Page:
The 1993 sentence shows that Zornic was a “member of the Armed Forces of the Republic of Bosnia and Herzegovina from April 6, 1992” and “deputy commander in charge of security of the 6th Mountain Brigade”.
Biased justice during wartime
The total number of cases like Zornic’s that could have potentially been prosecuted as war crimes, but were instead processed as individual counts of murder, is unknown. The Cantonal Court in Sarajevo told BIRN that, given the size of the Regional Military Court’s archives and the way they are organised, it has “no way of searching” for data on similar cases.
Twenty-six years later, it is also difficult to determine the official reasons why Zornic’s case didn’t merit a war crimes charge. Mustafa Bisic, the military prosecutor who filed the indictment against Zornic and the others, told BIRN that he is “not responsible for giving statements and will not comment on anything about that”.
Nevertheless, the criminal law that was in use at the time, inherited from the Socialist Federal Republic of Yugoslavia, had a specific provision on war crimes against the civilian population. Article 142 said that those “breaking the rules of international law during wartime… ordering an attack on civilians (or) to conduct murders, torture, inhumane treatment of the civilian population” could be punished by a minimum of five years in prison, or even the death penalty.
Muhidin Kapo, who headed the jury at the 1993 trial, said he thought that the decision to prosecute the men for murder instead of war crimes was appropriate, and the sentences fair.
“We sentenced them, and they have served those sentences. They came out ‘clean’, or rather, as free citizens. People do things in war that they wouldn’t even think of doing during peacetime. As far as I know, that case was reviewed by the Hague [Tribunal] and was rated as properly undertaken,” Kapo said.
But lawyer and former judge Vlado Adamovic said that the Zornic case not being qualified as a war crime was symptomatic of all such trials during wartime. The problem with this and other similar cases, Adamovic said, was that each side “prosecuted their own” and looked for ways to ensure that the sentence was milder.
“Unfortunately, that plagued the wartime period and wartime trials. We had cases that ended in probation, for actions in which the law didn’t allow for that [type of sentence], or cases which began and ended on the same day,” Adamovic told BIRN.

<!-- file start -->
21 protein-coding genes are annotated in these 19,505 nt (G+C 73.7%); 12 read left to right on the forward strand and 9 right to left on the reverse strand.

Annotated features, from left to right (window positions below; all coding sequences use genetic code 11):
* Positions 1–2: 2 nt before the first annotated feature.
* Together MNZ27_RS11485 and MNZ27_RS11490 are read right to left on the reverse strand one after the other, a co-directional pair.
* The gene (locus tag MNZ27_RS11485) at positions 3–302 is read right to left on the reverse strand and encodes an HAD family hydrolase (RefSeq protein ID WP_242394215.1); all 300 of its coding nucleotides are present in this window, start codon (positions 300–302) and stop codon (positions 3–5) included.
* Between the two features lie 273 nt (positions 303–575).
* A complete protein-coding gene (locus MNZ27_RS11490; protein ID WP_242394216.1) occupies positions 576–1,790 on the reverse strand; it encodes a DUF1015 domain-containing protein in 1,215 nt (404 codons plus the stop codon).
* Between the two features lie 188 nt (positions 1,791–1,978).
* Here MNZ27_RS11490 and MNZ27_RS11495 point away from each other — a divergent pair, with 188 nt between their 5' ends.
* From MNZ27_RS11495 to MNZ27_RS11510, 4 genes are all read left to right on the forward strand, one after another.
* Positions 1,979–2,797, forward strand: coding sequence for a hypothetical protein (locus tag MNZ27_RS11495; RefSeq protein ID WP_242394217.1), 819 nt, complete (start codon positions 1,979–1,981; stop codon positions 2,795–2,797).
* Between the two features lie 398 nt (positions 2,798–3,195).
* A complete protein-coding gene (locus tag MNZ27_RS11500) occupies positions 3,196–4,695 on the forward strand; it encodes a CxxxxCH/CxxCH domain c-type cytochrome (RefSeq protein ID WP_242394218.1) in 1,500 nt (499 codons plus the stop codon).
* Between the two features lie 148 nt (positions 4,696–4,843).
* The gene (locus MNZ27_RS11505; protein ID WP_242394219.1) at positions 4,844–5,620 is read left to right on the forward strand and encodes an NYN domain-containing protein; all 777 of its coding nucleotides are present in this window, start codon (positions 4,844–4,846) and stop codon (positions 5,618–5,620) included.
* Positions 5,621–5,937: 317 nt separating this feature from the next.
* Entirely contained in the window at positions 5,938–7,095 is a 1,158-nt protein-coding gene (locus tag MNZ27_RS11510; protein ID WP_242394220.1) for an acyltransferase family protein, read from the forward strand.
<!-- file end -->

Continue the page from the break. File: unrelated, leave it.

Zornic’s case is far from being the most well-known. The executions of non-Bosniaks and the disposal of their bodies at the Kazani ravine on Mount Trebevic near Sarajevo saw a number of members of the Army of the Republic of Bosnia and Herzegovina’s 10th Mountain Brigade, under the command of Musan Topalovic, alias Caco, end up in court – but they were also tried for murder, not war crimes.
The number of people killed at Kazani during the siege of Sarajevo has never been officially determined. It was only after the war that the remains of 23 victims were exhumed during several excavations.
Historian Nicolas Moll, who wrote ‘Sarajevo’s Best-Known Public Secret’, a study analysing the crimes at Kazani and their consequences, told BIRN that his research clearly showed that “the prosecutor’s office was certainly aware that the crimes of Kazani were not on the level of murder”.
Media reports quoting original documents from the prosecution said that the indictment “was originally foreseen for war crimes, but [this] was then converted to murder in the final indictment”, Moll said.
The reasons for this were not clear, but Moll said it would be fair to assume that “because of the politically explosive nature of the topic, the judicial authorities decided to amend the indictment, either by themselves or because of political pressure”.